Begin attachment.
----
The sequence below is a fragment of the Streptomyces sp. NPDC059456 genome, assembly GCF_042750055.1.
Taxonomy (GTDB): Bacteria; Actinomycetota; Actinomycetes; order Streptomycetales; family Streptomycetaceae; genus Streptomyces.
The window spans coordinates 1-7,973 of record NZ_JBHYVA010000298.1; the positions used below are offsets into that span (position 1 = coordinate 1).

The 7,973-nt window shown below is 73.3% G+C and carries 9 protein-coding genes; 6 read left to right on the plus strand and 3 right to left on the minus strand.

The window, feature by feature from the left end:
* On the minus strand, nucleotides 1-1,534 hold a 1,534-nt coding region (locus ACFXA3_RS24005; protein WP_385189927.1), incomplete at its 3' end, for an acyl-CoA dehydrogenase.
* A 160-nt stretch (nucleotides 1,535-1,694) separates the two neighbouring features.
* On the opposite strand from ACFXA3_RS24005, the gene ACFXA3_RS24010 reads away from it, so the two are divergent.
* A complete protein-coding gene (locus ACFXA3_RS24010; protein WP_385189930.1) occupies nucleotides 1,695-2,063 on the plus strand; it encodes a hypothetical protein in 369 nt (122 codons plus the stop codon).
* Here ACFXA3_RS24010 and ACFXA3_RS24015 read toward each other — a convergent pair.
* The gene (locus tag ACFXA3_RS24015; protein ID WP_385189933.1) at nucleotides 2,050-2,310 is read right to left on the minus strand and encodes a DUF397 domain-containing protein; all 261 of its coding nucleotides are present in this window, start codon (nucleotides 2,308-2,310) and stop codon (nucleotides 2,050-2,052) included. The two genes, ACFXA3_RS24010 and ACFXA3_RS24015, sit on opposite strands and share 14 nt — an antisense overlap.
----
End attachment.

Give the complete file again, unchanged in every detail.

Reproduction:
The sequence below is a fragment of the Streptomyces sp. NPDC059456 genome, assembly GCF_042750055.1.
Taxonomy (GTDB): Bacteria; Actinomycetota; Actinomycetes; order Streptomycetales; family Streptomycetaceae; genus Streptomyces.
The window spans coordinates 1-7,973 of record NZ_JBHYVA010000298.1; the positions used below are offsets into that span (position 1 = coordinate 1).

The 7,973-nt window shown below is 73.3% G+C and carries 9 protein-coding genes; 6 read left to right on the plus strand and 3 right to left on the minus strand.

The window, feature by feature from the left end:
* On the minus strand, nucleotides 1-1,534 hold a 1,534-nt coding region (locus ACFXA3_RS24005; protein WP_385189927.1), incomplete at its 3' end, for an acyl-CoA dehydrogenase.
* A 160-nt stretch (nucleotides 1,535-1,694) separates the two neighbouring features.
* On the opposite strand from ACFXA3_RS24005, the gene ACFXA3_RS24010 reads away from it, so the two are divergent.
* A complete protein-coding gene (locus ACFXA3_RS24010; protein WP_385189930.1) occupies nucleotides 1,695-2,063 on the plus strand; it encodes a hypothetical protein in 369 nt (122 codons plus the stop codon).
* Here ACFXA3_RS24010 and ACFXA3_RS24015 read toward each other — a convergent pair.
* The gene (locus tag ACFXA3_RS24015; protein ID WP_385189933.1) at nucleotides 2,050-2,310 is read right to left on the minus strand and encodes a DUF397 domain-containing protein; all 261 of its coding nucleotides are present in this window, start codon (nucleotides 2,308-2,310) and stop codon (nucleotides 2,050-2,052) included. The two genes, ACFXA3_RS24010 and ACFXA3_RS24015, sit on opposite strands and share 14 nt — an antisense overlap.